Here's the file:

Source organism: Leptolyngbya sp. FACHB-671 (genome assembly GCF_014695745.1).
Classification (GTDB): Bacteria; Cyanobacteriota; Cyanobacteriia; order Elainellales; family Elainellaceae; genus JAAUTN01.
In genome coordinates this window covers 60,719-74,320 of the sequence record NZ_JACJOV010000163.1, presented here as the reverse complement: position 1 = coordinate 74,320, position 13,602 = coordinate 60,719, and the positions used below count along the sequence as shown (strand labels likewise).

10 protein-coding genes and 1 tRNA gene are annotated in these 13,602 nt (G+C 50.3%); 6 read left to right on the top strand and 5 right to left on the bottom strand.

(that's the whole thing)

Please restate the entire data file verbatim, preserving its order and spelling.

Source organism: Leptolyngbya sp. FACHB-671 (genome assembly GCF_014695745.1).
Classification (GTDB): Bacteria; Cyanobacteriota; Cyanobacteriia; order Elainellales; family Elainellaceae; genus JAAUTN01.
In genome coordinates this window covers 60,719-74,320 of the sequence record NZ_JACJOV010000163.1, presented here as the reverse complement: position 1 = coordinate 74,320, position 13,602 = coordinate 60,719, and the positions used below count along the sequence as shown (strand labels likewise).

10 protein-coding genes and 1 tRNA gene are annotated in these 13,602 nt (G+C 50.3%); 6 read left to right on the top strand and 5 right to left on the bottom strand.